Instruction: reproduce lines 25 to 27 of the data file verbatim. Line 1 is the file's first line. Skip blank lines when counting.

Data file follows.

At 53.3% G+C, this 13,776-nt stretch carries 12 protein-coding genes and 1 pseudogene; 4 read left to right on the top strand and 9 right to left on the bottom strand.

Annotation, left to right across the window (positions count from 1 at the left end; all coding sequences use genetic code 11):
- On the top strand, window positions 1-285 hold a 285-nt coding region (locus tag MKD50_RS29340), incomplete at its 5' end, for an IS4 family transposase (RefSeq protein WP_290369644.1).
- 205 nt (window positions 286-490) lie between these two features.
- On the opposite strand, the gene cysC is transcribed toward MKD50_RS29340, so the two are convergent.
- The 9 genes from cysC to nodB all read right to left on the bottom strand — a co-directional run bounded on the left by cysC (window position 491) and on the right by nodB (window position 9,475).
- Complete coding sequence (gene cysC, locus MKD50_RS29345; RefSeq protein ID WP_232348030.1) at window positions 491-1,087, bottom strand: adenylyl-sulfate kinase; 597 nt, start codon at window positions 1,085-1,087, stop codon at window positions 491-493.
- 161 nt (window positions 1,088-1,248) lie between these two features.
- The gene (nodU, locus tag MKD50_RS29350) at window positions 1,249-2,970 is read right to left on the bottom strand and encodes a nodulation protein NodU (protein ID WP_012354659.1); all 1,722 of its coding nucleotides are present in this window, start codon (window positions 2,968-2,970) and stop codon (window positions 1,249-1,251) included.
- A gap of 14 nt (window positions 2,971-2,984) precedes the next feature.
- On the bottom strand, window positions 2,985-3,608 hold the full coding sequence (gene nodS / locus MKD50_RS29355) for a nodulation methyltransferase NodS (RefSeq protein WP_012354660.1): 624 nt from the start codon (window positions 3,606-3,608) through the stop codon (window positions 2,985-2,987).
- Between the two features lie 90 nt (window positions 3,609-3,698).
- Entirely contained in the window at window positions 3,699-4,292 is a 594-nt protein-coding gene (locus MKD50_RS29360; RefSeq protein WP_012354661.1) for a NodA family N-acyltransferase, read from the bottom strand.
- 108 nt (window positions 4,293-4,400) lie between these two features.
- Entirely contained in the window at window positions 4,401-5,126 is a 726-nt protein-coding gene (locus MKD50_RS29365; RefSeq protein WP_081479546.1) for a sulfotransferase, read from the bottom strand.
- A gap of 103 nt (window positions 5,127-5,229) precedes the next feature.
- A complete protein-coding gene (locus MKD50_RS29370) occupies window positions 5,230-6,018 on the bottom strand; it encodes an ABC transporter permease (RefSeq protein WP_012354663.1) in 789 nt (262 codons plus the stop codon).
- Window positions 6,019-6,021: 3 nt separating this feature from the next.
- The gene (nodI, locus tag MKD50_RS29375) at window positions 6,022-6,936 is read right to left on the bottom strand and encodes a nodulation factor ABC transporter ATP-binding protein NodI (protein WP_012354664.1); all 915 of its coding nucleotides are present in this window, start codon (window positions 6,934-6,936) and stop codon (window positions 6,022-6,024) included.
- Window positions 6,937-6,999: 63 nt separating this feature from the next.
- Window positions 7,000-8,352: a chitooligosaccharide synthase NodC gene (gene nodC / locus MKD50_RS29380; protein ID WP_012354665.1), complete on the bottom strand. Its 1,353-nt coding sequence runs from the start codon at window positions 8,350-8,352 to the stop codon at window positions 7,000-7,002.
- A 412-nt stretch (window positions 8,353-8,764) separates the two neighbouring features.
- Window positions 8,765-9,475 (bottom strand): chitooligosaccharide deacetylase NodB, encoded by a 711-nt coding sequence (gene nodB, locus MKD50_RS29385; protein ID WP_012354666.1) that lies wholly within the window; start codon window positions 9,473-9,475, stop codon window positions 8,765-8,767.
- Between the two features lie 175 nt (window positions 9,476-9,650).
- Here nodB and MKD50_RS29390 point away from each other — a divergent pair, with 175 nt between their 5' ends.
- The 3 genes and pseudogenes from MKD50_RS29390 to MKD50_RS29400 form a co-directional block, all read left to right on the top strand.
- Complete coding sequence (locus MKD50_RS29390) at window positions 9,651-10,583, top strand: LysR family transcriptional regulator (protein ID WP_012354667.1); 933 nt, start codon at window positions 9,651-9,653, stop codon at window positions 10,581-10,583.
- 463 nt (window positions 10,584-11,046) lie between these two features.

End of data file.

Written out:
- Here nodB and MKD50_RS29390 point away from each other — a divergent pair, with 175 nt between their 5' ends.
- The 3 genes and pseudogenes from MKD50_RS29390 to MKD50_RS29400 form a co-directional block, all read left to right on the top strand.
- Complete coding sequence (locus MKD50_RS29390) at window positions 9,651-10,583, top strand: LysR family transcriptional regulator (protein ID WP_012354667.1); 933 nt, start codon at window positions 9,651-9,653, stop codon at window positions 10,581-10,583.